News: Research

2020

NASA’s TESS spacecraft discovers its first habitable planet, first world with two stars

January 9, 2020

NASA’s TESS spacecraft discovers its first habitable planet, first world with two stars


2019

Parker Solar Probe’s first discoveries: Odd phenomena in space weather, solar wind

December 5, 2019

NASA mission named for pioneering UChicago scientist produces landmark research


Astronomers Propose a Novel Method of Finding Atmospheres on Rocky Worlds

December 2, 2019

When NASA’s James Webb Space Telescope launches in 2021, one of its most anticipated contributions to astronomy will be the study of exoplanets—planets orbiting distant stars. Among the most pressing questions in exoplanet science is: Can a small, rocky exoplanet orbiting close to a red dwarf star hold onto an atmosphere?

In a series of four papers in the Astrophysical Journal, a team of astronomers proposes a new method of using Webb to determine whether a rocky exoplanet has an atmosphere. The technique, which involves measuring the planet’s temperature as it passes behind its star and then comes back into view, is significantly faster than more traditional methods of atmospheric detection like transmission spectroscopy.

“We find that Webb could easily infer the presence or absence of an atmosphere around a dozen known rocky exoplanets with less than 10 hours of observing time per planet,” said Jacob Bean of the University of Chicago, a co-author on three of the papers.


Prof. Jacob Bean is the science team lead for the new CASE mission

November 14, 2019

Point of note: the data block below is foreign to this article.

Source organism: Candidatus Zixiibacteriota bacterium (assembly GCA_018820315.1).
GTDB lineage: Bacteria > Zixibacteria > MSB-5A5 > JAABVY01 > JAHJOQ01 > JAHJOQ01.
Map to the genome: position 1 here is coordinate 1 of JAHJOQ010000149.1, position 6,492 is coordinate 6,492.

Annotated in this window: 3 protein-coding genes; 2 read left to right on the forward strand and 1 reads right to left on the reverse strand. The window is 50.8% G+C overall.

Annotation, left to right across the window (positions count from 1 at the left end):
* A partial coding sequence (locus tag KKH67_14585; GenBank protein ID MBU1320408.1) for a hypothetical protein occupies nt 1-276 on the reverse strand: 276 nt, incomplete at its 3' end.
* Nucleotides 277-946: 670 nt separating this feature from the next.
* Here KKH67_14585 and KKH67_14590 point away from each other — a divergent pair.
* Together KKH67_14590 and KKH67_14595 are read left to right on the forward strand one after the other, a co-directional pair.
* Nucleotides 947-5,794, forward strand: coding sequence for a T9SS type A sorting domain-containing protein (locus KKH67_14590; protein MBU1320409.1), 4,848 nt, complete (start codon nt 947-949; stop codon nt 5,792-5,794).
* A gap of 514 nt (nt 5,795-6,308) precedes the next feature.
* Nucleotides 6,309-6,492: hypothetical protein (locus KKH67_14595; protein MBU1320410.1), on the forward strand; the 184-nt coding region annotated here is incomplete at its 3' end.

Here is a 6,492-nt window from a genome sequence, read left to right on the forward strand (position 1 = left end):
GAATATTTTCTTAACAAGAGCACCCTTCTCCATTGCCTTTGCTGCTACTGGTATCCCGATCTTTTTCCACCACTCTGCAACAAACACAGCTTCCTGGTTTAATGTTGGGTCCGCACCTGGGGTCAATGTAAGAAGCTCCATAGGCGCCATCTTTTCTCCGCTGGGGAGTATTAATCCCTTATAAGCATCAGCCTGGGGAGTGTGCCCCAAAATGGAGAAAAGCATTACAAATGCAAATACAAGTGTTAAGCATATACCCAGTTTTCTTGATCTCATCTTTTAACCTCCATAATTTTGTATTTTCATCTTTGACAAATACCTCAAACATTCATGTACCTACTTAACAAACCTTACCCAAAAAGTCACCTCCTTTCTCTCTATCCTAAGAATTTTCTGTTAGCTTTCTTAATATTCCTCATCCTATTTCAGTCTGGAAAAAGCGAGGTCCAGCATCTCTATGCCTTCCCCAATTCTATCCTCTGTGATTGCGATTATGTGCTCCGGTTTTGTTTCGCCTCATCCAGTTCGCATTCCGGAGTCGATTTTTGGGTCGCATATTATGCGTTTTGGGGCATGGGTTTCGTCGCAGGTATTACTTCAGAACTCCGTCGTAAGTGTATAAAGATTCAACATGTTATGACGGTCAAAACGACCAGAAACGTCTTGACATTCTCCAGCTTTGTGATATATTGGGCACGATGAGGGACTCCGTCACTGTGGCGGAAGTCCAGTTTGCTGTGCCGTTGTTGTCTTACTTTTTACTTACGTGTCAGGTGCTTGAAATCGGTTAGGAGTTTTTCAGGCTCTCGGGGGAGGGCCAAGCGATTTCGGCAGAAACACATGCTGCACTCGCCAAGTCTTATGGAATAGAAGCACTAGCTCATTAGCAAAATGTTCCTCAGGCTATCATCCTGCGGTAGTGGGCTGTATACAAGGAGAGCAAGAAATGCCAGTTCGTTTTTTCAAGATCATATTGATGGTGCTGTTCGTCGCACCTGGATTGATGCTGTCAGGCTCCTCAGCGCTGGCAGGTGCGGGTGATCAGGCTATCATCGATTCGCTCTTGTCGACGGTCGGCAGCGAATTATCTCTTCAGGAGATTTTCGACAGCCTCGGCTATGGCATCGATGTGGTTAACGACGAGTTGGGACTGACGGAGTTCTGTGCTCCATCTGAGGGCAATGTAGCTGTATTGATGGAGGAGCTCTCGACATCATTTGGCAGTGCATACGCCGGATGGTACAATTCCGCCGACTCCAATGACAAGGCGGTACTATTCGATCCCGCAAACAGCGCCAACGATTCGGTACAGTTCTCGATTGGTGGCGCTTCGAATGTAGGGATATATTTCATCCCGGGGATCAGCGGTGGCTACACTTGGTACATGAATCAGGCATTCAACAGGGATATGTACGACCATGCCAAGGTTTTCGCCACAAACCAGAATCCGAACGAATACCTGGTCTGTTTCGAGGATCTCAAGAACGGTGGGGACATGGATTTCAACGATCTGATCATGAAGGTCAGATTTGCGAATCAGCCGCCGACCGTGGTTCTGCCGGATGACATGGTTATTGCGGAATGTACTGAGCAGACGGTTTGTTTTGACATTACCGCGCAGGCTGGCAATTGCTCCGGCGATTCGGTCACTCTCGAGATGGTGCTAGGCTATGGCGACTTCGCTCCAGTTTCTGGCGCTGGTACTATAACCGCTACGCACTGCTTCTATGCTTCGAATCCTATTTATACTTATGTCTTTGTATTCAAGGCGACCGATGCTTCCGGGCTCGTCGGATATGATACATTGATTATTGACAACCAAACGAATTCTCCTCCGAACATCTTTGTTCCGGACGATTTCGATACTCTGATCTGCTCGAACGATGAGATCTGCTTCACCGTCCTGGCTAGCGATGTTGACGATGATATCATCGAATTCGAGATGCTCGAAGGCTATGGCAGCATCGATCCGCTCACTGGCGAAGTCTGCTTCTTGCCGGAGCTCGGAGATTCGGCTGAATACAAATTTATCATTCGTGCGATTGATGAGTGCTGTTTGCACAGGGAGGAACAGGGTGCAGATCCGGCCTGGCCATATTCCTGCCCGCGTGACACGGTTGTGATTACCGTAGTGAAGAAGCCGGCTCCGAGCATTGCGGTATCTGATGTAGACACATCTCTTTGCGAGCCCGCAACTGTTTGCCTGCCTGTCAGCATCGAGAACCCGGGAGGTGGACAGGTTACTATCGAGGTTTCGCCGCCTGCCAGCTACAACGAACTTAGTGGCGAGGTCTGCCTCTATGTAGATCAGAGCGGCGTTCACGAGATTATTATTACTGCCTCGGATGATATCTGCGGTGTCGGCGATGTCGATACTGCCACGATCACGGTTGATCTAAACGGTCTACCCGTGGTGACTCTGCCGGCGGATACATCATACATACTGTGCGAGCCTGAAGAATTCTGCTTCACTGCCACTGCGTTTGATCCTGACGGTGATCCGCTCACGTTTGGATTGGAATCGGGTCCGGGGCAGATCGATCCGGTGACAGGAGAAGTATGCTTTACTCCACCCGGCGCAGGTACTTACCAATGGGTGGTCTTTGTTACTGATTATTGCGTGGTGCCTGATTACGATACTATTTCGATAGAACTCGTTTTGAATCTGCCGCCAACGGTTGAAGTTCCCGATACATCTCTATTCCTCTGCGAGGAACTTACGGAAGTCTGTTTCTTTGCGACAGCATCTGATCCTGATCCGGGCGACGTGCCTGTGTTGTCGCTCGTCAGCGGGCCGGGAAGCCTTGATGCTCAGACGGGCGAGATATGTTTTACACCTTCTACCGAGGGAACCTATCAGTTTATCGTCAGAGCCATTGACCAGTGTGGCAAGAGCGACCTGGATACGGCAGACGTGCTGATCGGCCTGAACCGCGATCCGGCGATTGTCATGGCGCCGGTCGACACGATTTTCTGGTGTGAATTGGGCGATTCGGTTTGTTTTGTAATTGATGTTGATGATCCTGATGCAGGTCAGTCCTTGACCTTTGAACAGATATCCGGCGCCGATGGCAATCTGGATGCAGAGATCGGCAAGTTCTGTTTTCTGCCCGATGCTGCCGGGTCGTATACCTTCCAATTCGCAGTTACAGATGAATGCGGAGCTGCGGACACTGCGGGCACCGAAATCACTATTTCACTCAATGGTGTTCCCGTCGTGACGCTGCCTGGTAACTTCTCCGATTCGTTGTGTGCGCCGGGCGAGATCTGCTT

Congratulations to UChicago Astronomy & Astrophysics Professor Jacob Bean, who is the new NASA science team lead for CASE!

NASA will contribute an instrument to a European space mission to explore the atmospheres of hundreds of exoplanets.

The instrument, called the Contribution to ARIEL Spectroscopy of Exoplanets, or CASE, adds scientific capabilities to ESA's Atmospheric Remote-sensing Infrared Exoplanet Large-survey, or ARIEL, mission.


Mining historical glass slides for astronomical data

November 6, 2019

A test image from the pilot study on mining astronomical data from historical glass slides.


Nearly a decade in the making, exoplanet-hunting instrument installed in Hawaii

October 2, 2019

MAROON-X team members and Gemini Observatory staff standing in front of the Gemini North telescope with the MAROON-X unit.


Ambitious project to map the Big Bang’s afterglow earns NSF funding

September 26, 2019

UChicago-led proposal receives NSF funding for pioneering sky measurements


Professor Wendy Freedman leads study for new measurement of disputed constant

August 20, 2019

University of Chicago professor Wendy Freedman and colleagues have a new measurement for the rate of expansion in the modern universe, suggesting the space between galaxies is stretching faster than scientists would expect. The paper, “An Independent Determination of the Hubble Constant Based on the Tip of the Red Giant Branch,” Freedman et al, was published on July 12, 2019, in The Astrophysical Journal.